Employer branding and the wisdom of crowds
By Mike Hoffman
I recently purchased a car and, like most people, I’m sure my final purchase was a field narrowed by head-based choices (price, performance, practicalities) but ultimately chosen by the heart and post-rationalised to justify it. What researchers would call Adaptive Preference Formation, but what normal people would call “buying with the eyes”.
During this research, my eyes were also thoroughly opened by the apparent desirability of certain car marques versus their uselessness in performing their primary task: getting you from A to B.
In these days of Big Data, we are able to easily access the motor industry reliability index which shares the performance data of over 50,000 new cars covered by Warranty Direct, the UK's leading direct consumer automotive warranty specialist. It creates a rating based upon a combination of the number of times a car fails, the cost of repairing it and the average amount of time it spends off the road due to repairs.
A score of 100 is the baseline – below this is good, above it is less good. A Ford Focus scores 56, a VW Polo is 24. The Range Rover scored 294 (and 363 for the Sport edition). Building on this, the top 10 worst scores were dominated by Maserati, BMW, Mercedes, Bentley and Aston Martin (though we must factor in cost of repairs as much as frequency of failure).
This privately confirmed what I had long suspected, based upon a non-probability Convenience Sample survey of the “Makes Of Car I Had Seen Broken Down On The Hard Shoulder”, and my father’s slightly more scientific inside knowledge, based upon his 25-years working for the AA. Putting actual performance data in the hands of the consumer should provide real power, in the face of those seductive glossy ads. And yet it seems we are happy to be fooled as a trade off for the allure of the status that the smell of real leather can give you.
Naturally this got me thinking, in my simple way, about how this would apply to employer brands (not least since Jaguar was ranked as the 4th highest brand most Britons would be proud to work for, according to YouGov). Could there ever be a comparable situation where an employer was so similarly bulletproof in its appeal to potential employees in the face of difficult, objective evidence? There is, after all, a certain similarity in the two situations: both are ‘big ticket’ investments of time, emotion and, even, financially – especially if someone takes a role without much of a pay rise on the promise of the opportunity at a new employer. Both are a mix of head and heart decisions, and the experiential impact of every touch point creates emotional resonances that mingle with the cold facts of the offer. Both are also aspirational choices that reflect a personal projection of oneself to the outside world. And both are also commitments that are difficult, and inconvenient, to withdraw from once the purchase has been made.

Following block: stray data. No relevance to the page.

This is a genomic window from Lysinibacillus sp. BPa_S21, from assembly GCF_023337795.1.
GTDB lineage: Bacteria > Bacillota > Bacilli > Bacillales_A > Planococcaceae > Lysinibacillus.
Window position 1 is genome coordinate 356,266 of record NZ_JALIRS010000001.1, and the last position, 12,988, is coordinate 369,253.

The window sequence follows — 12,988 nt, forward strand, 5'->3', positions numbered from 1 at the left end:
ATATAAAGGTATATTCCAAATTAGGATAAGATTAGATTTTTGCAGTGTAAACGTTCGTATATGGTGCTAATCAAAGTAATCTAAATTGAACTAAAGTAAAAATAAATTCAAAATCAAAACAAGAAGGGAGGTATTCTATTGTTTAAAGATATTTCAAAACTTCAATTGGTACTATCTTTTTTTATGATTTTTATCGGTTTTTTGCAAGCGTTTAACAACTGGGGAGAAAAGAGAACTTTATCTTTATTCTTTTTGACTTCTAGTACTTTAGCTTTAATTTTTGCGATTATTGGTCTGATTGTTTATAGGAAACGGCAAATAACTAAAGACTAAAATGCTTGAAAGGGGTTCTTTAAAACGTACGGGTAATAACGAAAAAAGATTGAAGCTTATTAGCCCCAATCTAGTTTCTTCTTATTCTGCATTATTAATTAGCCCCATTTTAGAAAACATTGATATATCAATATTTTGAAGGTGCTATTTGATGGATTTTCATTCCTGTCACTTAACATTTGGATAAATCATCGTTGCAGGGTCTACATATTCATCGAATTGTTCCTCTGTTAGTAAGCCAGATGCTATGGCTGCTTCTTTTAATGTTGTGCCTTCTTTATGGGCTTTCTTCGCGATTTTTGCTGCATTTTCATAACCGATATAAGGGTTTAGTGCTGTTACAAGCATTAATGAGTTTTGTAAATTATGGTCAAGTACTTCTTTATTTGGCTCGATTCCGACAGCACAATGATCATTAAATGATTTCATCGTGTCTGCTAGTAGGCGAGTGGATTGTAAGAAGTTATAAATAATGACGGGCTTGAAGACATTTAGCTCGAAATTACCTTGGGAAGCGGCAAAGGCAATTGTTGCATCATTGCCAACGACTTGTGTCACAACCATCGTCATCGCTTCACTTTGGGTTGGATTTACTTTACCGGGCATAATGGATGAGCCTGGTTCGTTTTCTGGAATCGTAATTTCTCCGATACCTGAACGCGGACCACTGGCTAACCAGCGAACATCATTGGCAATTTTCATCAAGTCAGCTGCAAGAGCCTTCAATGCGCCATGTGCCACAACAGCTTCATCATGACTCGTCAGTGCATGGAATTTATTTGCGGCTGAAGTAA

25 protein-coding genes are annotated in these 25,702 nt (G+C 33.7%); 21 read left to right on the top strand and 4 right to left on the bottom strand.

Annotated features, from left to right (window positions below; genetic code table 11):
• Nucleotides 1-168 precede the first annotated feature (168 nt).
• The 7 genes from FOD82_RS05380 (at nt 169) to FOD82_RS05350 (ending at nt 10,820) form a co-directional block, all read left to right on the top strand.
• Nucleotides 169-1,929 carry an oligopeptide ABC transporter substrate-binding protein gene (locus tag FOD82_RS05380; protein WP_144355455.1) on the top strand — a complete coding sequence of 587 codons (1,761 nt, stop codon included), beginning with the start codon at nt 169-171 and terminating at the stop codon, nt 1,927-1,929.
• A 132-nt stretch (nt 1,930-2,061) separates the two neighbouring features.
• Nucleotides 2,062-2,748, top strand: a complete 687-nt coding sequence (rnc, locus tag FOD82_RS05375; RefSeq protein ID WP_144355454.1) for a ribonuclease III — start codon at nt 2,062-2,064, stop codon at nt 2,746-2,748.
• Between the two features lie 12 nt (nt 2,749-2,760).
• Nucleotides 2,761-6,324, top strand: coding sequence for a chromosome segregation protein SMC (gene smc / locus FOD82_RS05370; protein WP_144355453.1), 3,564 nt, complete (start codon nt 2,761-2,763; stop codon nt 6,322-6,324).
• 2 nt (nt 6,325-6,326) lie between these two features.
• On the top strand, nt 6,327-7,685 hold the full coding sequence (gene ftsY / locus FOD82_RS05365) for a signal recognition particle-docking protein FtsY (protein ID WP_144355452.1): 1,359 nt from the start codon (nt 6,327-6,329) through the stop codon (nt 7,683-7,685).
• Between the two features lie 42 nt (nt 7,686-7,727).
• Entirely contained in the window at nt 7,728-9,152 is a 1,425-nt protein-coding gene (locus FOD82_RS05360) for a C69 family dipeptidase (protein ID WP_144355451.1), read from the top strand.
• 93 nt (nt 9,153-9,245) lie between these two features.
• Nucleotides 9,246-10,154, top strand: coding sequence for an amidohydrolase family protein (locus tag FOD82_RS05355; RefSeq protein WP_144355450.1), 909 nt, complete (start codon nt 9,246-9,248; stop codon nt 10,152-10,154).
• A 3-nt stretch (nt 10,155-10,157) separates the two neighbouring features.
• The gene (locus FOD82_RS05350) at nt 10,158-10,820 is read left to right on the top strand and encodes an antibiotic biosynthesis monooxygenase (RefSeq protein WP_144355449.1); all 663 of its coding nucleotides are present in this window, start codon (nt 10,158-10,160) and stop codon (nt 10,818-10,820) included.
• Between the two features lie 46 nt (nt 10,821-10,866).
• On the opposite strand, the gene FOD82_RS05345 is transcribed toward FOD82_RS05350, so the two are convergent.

It is true there are some seemingly Teflon-coated employers who have acquired reputations in some quarters for causing burnout, yet enjoy consistent high placement at the top of employer indexes, especially for graduates – global consultancies, Magic Circle law firms, tech giants. But just as not everyone is in the market for a Range Rover, so not everyone is looking to work for these gilt-edged employers. How, then, do most people weigh up those variables that create an impression of a good employer, both the emotional and the rational? Do sites such as Glassdoor have an impact upon decision-making that is as big as the emotional punch of a good employer brand? And can non-stellar employers turn up the noise of branding to drown out the signal of data?
The crucial point of difference – reflected in the relative levels of control – is the unique way an employer brand is experienced, which makes it quite different from, say, a new car. Employer brands, ipso facto, are experienced as a collective. The feeling you get about a place is the product of many humans all coming together, sometimes in harmony, sometimes in rivalry. It is the product of aggregated activity. It may be experienced as an individual, but it can only be made by the many.
Our potential car buyers act by themselves. Before and after the purchase, the experience is as an individual, and much easier to reinforce after the fact by reminding the buyer of the prestige, and how it reflects their success. Have a breakdown? You were unlucky. Few owners will seek out others with whom to compare notes. The car is an extension of who you are, your aspiration, your personal brand – you may feel coy about broadcasting its shortcomings. Soon you may come to believe its unreliability is just One Of Those Things. Stockholm Syndrome by Brand.
Employer brands are, uniquely, things that are shaped by the users not presented as fait accompli to the market. This makes them harder to game, maybe harder work to maintain. But when done right, the amassed power of people working in concert is an extraordinarily powerful and effective thing.